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Nasal High Flow Therapy Treatment for Children with Acute Hypoxemic Respiratory Failure - a PARIS trial (PARIS 2)

Quick facts

Principal investigator:
Dr Shane George
Team members:
A/Prof Susan Moloney, Mr Riku Haataja, Dr Donna Franklin
Project commenced:

Acute hypoxic respiratory distress (AHRF) such as pneumonia, caused by an infection imposes the greatest health care burden on non-elective hospital admissions. The early use of non-invasive respiratory to facilitate respiratory support may avoid progression of the disease.

Nasal High Flow therapy (NHF) therapy has emerged as a new method to provide a form of positive pressure support with
titratable oxygen fraction. There is a lack of high-grade evidence on the use of NHF therapy in children with AHRF.

Eight in 1000 infants less than 12 months of age need hospital admission due to acute respiratory infection and represents the greatest number of non-elective intensive care admissions in the USA with a cost over U$ 1.7 billion per year.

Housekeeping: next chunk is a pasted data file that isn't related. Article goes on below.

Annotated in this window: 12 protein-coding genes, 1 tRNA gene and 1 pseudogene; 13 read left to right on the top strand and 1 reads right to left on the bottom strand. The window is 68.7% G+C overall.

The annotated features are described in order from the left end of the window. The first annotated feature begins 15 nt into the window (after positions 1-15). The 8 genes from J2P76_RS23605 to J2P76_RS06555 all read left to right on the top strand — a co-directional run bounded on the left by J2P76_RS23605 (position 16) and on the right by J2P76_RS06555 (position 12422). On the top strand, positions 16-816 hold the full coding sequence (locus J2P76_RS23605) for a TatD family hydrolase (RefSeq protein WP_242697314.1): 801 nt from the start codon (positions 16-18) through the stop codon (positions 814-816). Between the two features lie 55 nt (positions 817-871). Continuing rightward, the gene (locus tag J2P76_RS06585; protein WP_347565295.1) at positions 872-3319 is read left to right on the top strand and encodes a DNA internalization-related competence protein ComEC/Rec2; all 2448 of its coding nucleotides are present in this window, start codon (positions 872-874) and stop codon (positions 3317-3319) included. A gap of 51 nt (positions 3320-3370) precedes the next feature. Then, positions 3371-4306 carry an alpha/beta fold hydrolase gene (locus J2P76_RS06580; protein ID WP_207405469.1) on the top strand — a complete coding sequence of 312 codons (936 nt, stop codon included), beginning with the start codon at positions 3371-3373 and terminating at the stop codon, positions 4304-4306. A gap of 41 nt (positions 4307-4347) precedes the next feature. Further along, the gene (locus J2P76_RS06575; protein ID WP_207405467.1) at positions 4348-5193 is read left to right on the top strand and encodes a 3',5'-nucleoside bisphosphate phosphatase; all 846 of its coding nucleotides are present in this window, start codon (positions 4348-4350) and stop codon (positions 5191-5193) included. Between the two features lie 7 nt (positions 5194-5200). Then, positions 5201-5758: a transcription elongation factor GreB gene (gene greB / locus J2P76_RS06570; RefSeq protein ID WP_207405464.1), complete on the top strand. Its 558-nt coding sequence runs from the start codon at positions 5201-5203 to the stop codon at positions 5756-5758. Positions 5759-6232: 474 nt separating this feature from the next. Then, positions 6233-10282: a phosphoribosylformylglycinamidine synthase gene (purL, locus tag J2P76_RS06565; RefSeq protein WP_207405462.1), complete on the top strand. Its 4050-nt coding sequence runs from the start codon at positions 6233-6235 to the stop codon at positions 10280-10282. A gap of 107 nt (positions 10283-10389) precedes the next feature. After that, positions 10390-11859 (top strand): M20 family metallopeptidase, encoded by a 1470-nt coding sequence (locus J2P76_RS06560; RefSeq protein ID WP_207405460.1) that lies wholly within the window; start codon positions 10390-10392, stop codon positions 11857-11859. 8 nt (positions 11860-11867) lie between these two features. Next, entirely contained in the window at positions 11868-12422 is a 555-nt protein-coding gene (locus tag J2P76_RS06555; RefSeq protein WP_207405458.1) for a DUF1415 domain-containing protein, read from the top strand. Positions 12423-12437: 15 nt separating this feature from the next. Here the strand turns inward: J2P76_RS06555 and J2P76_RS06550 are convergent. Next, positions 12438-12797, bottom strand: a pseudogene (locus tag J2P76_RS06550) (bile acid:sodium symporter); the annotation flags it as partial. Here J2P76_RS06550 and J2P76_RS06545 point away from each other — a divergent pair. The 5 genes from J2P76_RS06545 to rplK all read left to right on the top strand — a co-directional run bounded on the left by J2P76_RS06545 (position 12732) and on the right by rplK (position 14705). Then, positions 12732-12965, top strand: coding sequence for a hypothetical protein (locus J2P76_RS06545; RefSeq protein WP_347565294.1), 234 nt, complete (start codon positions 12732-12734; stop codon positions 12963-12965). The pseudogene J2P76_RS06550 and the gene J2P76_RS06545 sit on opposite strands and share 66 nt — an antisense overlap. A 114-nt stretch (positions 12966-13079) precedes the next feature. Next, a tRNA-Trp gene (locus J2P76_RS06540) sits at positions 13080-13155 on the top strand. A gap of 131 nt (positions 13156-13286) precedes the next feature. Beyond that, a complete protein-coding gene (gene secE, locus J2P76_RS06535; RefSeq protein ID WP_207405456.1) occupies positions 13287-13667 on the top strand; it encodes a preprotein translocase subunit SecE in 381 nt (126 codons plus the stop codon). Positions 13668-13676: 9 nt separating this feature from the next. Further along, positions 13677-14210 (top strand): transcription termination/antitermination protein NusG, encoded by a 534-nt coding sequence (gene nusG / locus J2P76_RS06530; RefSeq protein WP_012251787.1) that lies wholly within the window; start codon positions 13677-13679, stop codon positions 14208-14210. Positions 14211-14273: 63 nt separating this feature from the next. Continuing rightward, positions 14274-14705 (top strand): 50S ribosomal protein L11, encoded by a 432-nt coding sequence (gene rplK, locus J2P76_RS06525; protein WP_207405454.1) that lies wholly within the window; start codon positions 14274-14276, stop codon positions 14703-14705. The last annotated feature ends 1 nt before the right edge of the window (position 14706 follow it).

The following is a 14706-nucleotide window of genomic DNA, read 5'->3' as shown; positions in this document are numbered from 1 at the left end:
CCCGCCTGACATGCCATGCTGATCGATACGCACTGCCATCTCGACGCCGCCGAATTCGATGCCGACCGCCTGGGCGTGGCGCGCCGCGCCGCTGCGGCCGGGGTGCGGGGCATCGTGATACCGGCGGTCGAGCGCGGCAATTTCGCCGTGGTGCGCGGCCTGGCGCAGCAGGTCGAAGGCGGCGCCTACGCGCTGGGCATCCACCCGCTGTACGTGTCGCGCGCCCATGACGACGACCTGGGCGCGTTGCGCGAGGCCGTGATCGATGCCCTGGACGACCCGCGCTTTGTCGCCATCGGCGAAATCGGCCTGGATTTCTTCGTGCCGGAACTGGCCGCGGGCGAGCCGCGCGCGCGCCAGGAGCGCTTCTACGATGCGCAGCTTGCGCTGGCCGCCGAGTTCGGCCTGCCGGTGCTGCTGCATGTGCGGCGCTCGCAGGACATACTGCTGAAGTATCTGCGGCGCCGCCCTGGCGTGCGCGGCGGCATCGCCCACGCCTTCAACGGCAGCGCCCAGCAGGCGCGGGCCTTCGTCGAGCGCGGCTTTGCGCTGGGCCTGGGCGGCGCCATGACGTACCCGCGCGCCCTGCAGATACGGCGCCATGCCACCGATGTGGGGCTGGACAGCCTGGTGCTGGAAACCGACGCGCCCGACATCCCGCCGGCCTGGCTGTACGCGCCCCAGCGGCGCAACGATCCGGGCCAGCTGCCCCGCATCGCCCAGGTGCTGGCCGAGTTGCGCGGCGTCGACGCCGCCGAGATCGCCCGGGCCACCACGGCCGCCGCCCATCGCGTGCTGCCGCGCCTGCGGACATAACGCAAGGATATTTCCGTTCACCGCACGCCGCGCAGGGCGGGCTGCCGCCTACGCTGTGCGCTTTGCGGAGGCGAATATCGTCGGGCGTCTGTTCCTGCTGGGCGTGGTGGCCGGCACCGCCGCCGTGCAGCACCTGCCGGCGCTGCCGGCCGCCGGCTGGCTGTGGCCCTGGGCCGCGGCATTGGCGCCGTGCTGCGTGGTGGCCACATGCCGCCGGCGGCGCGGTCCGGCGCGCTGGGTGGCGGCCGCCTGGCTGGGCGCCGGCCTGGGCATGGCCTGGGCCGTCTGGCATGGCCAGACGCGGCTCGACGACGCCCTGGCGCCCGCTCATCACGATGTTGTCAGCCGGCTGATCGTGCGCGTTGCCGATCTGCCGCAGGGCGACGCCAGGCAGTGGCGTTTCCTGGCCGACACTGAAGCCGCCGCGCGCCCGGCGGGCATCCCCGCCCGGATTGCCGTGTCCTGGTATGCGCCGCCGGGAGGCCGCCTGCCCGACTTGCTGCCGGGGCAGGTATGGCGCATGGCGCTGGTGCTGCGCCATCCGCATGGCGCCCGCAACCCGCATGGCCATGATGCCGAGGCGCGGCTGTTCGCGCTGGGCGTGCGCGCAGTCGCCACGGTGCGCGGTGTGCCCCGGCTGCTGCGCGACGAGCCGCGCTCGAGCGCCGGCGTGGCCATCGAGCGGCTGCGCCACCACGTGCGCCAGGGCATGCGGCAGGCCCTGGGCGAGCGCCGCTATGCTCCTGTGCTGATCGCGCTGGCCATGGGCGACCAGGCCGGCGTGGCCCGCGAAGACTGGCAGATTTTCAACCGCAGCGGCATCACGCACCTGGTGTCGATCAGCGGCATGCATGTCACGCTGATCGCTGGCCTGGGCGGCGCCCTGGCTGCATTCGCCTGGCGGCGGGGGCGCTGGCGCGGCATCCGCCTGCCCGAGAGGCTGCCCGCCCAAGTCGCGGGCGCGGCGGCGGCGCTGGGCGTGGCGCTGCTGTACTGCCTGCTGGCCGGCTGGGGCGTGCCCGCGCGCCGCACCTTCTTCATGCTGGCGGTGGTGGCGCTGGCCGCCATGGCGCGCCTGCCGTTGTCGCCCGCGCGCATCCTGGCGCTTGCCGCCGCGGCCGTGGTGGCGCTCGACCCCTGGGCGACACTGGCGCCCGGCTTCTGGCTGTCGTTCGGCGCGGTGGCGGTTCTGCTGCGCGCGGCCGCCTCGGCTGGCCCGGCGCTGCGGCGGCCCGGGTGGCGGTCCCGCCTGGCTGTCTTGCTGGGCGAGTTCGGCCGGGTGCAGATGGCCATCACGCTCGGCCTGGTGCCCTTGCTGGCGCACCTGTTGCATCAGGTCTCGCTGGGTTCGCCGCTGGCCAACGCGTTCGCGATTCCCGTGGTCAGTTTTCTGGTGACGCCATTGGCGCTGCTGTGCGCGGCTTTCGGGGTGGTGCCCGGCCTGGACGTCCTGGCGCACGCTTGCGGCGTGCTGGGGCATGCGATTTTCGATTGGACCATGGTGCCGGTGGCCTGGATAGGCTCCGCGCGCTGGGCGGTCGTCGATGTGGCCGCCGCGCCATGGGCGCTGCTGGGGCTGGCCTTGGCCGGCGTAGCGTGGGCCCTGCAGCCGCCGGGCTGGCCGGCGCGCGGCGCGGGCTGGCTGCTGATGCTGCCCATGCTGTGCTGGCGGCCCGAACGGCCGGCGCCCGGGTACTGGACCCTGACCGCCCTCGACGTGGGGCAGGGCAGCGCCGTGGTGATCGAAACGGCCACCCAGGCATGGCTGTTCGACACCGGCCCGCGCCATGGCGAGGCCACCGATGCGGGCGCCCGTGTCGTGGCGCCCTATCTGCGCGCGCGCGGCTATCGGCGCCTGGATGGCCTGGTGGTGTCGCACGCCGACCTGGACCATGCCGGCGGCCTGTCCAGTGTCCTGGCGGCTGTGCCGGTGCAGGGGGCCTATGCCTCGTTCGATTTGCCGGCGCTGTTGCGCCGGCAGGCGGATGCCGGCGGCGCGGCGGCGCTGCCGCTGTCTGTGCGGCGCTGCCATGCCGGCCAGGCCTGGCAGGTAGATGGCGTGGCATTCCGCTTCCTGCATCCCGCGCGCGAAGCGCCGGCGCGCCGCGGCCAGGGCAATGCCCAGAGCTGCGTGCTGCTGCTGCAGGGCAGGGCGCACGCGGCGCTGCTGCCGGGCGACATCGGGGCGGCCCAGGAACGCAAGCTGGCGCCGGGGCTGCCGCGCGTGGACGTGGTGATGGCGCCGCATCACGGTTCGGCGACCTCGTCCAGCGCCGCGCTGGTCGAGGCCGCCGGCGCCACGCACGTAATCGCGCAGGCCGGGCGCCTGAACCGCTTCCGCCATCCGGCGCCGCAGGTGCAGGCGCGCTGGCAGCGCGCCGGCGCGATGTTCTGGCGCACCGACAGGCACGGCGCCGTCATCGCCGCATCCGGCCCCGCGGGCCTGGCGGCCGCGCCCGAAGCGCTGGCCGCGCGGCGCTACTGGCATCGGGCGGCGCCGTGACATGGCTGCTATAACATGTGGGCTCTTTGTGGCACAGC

This study at Gold Coast University Hospital aims to compare NHF therapy to standard subnasal oxygentherapy, in children 0-16 yrs of age with AHRF presenting to hospital. The primary outcome is treatment failure of NHF therapy or standard subnasal oxygen therapy.

Gold Coast University Hospital will be the first hospital in 2017, following the pilot trial at LCCH in 2016, to enrol patients on this much needed study.

The NHMRC awards Dr Donna Franklin (new member of our GCH ED research team) an Early Careers Researcher fellowship valued at $645,000 to continue the work on early respiratory support in children, following on from the PARIS studies GCH ED research has been involved in since 2014.

Grants Awarded



Last updated 27 Aug 2020